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What Words to Remove to Communicate Better

What Words to Remove to Communicate Better

Words matter. Saying the right thing, whether in writing or verbally, can be one of the most effective tools to ensuring that your audience behaves the way you want them to. However, this also means that saying the wrong thing (or even the right thing in the wrong way) can hurt your chances of reaching your goal. Today, we’ll review some words to avoid in all of your marketing efforts.

Before we begin, it is important to say that these rules are not concrete. Depending on how you are communicating your message, these words may be well-suited to making your point stand out. Nevertheless, these circumstances are the exception, not the rule, so it is important to consider how necessary a particular word is to making your point.

Kinds of Words to Avoid, and Why:

There are plenty of ways that you could potentially undermine your own point, simply in the way you communicate it. Many of them are caused by something called a “crutch word.” These are the words that we all use on occasion, especially in our speech. These crutch words come in many different types, and once you see them “in action,” you’ll probably understand why they should be edited out of your marketing communications.

Exclamations

These are perhaps the most common crutch words there are, because these can feel almost involuntary at times. How often have you paused to gather your thoughts, inadvertently starting your next sentence with an “Um…” or threw an “uh” in the middle of a sentence? These phonetic sounds are examples of the worst kinds of exclamations (sudden interjections into a sentence), as they only make you seem uncertain and lacking in confidence - the one exception being Jeff Goldblum. This impression will only make your position more difficult to defend - after all, if you don’t seem confident in what you have to share, why should your audience have any confidence in what you have to say?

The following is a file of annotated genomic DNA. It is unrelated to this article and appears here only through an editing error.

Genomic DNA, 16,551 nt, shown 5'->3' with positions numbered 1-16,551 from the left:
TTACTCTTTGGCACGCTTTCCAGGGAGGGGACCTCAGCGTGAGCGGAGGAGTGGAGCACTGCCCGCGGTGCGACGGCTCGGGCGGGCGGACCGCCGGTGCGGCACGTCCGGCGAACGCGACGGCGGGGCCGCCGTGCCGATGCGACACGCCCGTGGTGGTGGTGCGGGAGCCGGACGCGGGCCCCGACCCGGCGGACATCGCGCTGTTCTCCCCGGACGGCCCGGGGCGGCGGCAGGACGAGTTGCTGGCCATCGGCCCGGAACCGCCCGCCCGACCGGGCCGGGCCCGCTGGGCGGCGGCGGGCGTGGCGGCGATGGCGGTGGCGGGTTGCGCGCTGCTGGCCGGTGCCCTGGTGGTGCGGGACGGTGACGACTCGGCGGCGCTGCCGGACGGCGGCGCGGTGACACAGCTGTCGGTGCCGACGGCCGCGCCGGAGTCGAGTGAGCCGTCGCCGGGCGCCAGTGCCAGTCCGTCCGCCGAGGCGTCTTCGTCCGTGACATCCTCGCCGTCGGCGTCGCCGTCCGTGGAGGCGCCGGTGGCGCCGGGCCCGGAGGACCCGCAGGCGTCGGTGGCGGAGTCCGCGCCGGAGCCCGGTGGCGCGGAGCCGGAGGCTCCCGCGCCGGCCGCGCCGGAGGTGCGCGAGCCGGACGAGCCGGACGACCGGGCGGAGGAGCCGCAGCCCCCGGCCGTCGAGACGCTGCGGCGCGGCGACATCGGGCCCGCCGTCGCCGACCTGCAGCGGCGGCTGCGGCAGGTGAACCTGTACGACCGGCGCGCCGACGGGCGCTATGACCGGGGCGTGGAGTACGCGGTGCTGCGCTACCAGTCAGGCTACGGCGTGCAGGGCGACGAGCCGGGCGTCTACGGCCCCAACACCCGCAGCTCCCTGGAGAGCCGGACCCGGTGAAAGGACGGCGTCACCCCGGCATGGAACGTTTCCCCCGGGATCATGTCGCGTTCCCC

To fix this, do your best to know what you want to say before you start to say it, allowing you to avoid these awkward pauses. Or, you know, uh, just be Jeff Goldblum.

Adverbs

Adverbs are basically the seasoning on a sentence, essentially boosting the verbs that are willfully contained within it to greatly boost the impact that a sentence deliberately impresses upon the audience that is intently reading it.

Clearly, that sentence was far too heavily seasoned with the (underlined) adverbs. When used sparingly, adverbs can add another dimension to your choice of verb and increase its descriptiveness, but it is also very easy to overdo their usage. Whenever you’re writing, make sure that you take a long look at what you’ve written. It is much better to write in the style of Ernest Hemingway than it is to write like James Joyce (at least, if you’re trying to get a point across quickly). There obviously are exceptions to this rule, but generally speaking, less is more.

While it will take practice to adopt a habit of avoiding adverbs, there is a quick method to keep them out of your writing: proofread what you put out.

So… you know how many speakers will seem to start a sentence, only to pause after the first word or so and veer off into a sentence that doesn’t seem to end where they first meant for it to go? These are known as false starts, and just like the false starts that happen in races, these can eliminate all trust in you your audience may have had.